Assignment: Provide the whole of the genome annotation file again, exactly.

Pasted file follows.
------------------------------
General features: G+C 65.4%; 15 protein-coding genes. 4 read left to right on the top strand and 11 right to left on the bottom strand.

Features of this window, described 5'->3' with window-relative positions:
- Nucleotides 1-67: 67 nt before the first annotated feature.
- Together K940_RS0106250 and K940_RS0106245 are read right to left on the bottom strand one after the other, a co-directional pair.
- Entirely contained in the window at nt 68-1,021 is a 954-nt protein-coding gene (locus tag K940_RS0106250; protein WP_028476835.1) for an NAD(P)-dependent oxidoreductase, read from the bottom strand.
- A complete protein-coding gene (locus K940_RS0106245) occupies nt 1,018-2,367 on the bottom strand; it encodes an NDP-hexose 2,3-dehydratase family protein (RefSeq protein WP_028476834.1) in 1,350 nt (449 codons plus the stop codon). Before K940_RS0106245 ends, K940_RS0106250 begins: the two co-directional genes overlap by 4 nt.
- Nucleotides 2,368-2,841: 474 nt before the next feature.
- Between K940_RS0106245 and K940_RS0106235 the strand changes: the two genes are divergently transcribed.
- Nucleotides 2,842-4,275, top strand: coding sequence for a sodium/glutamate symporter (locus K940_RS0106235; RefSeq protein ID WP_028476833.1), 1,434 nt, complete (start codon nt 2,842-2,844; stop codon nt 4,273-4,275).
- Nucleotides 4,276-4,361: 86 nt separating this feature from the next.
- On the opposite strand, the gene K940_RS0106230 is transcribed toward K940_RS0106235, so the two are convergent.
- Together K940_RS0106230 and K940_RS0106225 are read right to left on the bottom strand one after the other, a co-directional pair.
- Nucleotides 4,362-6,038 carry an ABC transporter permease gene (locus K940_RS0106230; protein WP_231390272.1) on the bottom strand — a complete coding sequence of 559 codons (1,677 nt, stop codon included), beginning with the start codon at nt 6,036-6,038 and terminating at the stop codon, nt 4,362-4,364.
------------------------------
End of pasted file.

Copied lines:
General features: G+C 65.4%; 15 protein-coding genes. 4 read left to right on the top strand and 11 right to left on the bottom strand.

Features of this window, described 5'->3' with window-relative positions:
- Nucleotides 1-67: 67 nt before the first annotated feature.
- Together K940_RS0106250 and K940_RS0106245 are read right to left on the bottom strand one after the other, a co-directional pair.
- Entirely contained in the window at nt 68-1,021 is a 954-nt protein-coding gene (locus tag K940_RS0106250; protein WP_028476835.1) for an NAD(P)-dependent oxidoreductase, read from the bottom strand.
- A complete protein-coding gene (locus K940_RS0106245) occupies nt 1,018-2,367 on the bottom strand; it encodes an NDP-hexose 2,3-dehydratase family protein (RefSeq protein WP_028476834.1) in 1,350 nt (449 codons plus the stop codon). Before K940_RS0106245 ends, K940_RS0106250 begins: the two co-directional genes overlap by 4 nt.
- Nucleotides 2,368-2,841: 474 nt before the next feature.
- Between K940_RS0106245 and K940_RS0106235 the strand changes: the two genes are divergently transcribed.
- Nucleotides 2,842-4,275, top strand: coding sequence for a sodium/glutamate symporter (locus K940_RS0106235; RefSeq protein ID WP_028476833.1), 1,434 nt, complete (start codon nt 2,842-2,844; stop codon nt 4,273-4,275).
- Nucleotides 4,276-4,361: 86 nt separating this feature from the next.
- On the opposite strand, the gene K940_RS0106230 is transcribed toward K940_RS0106235, so the two are convergent.
- Together K940_RS0106230 and K940_RS0106225 are read right to left on the bottom strand one after the other, a co-directional pair.
- Nucleotides 4,362-6,038 carry an ABC transporter permease gene (locus K940_RS0106230; protein WP_231390272.1) on the bottom strand — a complete coding sequence of 559 codons (1,677 nt, stop codon included), beginning with the start codon at nt 6,036-6,038 and terminating at the stop codon, nt 4,362-4,364.